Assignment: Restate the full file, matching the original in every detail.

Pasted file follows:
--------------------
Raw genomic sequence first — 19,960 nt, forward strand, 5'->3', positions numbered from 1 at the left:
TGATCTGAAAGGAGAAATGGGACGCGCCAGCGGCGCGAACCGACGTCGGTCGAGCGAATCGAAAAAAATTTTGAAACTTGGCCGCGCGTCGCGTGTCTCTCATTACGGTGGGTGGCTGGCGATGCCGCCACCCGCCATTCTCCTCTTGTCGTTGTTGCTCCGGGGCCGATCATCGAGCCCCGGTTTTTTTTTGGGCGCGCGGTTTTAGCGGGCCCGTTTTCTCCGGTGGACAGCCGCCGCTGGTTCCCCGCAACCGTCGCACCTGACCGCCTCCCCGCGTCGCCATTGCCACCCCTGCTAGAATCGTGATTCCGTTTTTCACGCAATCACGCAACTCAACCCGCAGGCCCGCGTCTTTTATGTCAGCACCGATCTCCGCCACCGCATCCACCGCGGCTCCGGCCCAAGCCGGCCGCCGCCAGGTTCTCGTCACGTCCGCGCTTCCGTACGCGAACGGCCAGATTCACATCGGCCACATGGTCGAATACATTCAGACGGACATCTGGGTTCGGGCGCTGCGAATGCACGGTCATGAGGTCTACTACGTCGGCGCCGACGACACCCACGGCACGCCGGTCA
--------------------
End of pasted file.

Raw genomic sequence first — 19,960 nt, forward strand, 5'->3', positions numbered from 1 at the left:
TGATCTGAAAGGAGAAATGGGACGCGCCAGCGGCGCGAACCGACGTCGGTCGAGCGAATCGAAAAAAATTTTGAAACTTGGCCGCGCGTCGCGTGTCTCTCATTACGGTGGGTGGCTGGCGATGCCGCCACCCGCCATTCTCCTCTTGTCGTTGTTGCTCCGGGGCCGATCATCGAGCCCCGGTTTTTTTTTGGGCGCGCGGTTTTAGCGGGCCCGTTTTCTCCGGTGGACAGCCGCCGCTGGTTCCCCGCAACCGTCGCACCTGACCGCCTCCCCGCGTCGCCATTGCCACCCCTGCTAGAATCGTGATTCCGTTTTTCACGCAATCACGCAACTCAACCCGCAGGCCCGCGTCTTTTATGTCAGCACCGATCTCCGCCACCGCATCCACCGCGGCTCCGGCCCAAGCCGGCCGCCGCCAGGTTCTCGTCACGTCCGCGCTTCCGTACGCGAACGGCCAGATTCACATCGGCCACATGGTCGAATACATTCAGACGGACATCTGGGTTCGGGCGCTGCGAATGCACGGTCATGAGGTCTACTACGTCGGCGCCGACGACACCCACGGCACGCCGGTCA